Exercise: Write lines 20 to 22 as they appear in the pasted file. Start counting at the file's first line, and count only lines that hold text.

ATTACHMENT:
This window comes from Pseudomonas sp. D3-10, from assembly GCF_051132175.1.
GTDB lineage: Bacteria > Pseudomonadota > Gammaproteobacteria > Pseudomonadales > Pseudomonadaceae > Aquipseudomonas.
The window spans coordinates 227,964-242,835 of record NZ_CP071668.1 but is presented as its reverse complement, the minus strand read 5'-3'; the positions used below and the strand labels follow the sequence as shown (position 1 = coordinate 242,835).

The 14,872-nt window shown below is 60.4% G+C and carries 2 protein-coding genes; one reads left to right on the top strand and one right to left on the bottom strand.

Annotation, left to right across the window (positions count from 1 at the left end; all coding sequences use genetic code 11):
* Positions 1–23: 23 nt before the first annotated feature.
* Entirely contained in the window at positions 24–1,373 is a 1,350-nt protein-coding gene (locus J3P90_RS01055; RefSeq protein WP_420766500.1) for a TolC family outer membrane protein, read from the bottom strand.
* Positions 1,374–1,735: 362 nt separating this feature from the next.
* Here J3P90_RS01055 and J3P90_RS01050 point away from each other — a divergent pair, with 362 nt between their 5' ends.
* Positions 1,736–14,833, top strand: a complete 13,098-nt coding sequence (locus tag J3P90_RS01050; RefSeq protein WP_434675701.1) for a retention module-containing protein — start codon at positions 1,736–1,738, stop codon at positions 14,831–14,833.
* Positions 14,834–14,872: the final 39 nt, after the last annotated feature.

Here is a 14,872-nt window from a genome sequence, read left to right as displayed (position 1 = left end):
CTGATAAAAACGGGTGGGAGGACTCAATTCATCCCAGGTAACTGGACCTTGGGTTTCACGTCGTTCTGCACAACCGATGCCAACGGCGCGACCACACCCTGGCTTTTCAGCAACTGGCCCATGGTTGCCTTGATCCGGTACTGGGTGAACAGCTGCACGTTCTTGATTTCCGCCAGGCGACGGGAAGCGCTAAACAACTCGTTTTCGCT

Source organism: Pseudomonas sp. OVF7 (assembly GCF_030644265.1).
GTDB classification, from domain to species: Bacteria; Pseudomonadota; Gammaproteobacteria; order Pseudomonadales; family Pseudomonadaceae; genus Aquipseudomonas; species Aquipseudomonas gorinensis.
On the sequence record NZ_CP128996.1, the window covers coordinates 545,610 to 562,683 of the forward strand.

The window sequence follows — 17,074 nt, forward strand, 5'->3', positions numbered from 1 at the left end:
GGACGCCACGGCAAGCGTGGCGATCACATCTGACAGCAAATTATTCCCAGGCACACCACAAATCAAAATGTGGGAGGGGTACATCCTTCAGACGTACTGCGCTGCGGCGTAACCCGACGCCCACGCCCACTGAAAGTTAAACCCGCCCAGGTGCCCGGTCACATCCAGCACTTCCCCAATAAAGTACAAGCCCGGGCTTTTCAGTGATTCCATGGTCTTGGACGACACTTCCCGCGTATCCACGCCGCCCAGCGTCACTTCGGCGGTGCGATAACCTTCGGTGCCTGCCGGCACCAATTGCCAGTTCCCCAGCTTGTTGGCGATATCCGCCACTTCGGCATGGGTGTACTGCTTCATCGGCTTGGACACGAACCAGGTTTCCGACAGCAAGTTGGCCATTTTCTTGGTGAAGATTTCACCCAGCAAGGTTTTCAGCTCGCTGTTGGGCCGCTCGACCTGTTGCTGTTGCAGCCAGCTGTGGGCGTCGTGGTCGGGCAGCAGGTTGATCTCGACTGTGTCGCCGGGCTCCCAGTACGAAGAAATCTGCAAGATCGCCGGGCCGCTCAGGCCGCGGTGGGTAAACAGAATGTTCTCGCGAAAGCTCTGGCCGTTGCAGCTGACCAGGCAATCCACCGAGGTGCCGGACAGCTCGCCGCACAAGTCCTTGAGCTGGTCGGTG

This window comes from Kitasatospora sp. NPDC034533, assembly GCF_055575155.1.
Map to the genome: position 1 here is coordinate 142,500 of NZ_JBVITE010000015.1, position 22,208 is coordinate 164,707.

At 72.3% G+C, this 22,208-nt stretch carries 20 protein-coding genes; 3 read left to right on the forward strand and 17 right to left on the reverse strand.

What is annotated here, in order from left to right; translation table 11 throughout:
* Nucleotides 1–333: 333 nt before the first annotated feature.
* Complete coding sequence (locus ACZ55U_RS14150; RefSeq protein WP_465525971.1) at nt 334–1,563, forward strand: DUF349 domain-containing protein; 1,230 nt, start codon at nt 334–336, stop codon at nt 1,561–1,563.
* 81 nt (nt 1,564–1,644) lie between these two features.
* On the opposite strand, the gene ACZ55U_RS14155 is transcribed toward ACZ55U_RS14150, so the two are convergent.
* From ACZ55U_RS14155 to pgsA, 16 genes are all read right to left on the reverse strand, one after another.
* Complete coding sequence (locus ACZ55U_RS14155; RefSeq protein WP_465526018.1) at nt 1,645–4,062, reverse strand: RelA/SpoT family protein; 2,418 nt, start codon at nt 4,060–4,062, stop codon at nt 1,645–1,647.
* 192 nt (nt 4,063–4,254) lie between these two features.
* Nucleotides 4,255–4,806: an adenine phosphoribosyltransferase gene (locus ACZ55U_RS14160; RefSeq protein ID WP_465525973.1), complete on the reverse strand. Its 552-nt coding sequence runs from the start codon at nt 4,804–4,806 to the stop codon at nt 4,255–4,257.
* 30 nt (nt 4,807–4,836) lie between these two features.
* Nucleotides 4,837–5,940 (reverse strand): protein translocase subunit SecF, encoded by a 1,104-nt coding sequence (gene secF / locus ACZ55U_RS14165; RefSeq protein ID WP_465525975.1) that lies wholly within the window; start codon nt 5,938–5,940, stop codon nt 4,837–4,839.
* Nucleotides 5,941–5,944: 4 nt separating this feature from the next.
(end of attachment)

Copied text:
Map to the genome: position 1 here is coordinate 142,500 of NZ_JBVITE010000015.1, position 22,208 is coordinate 164,707.

At 72.3% G+C, this 22,208-nt stretch carries 20 protein-coding genes; 3 read left to right on the forward strand and 17 right to left on the reverse strand.

What is annotated here, in order from left to right; translation table 11 throughout: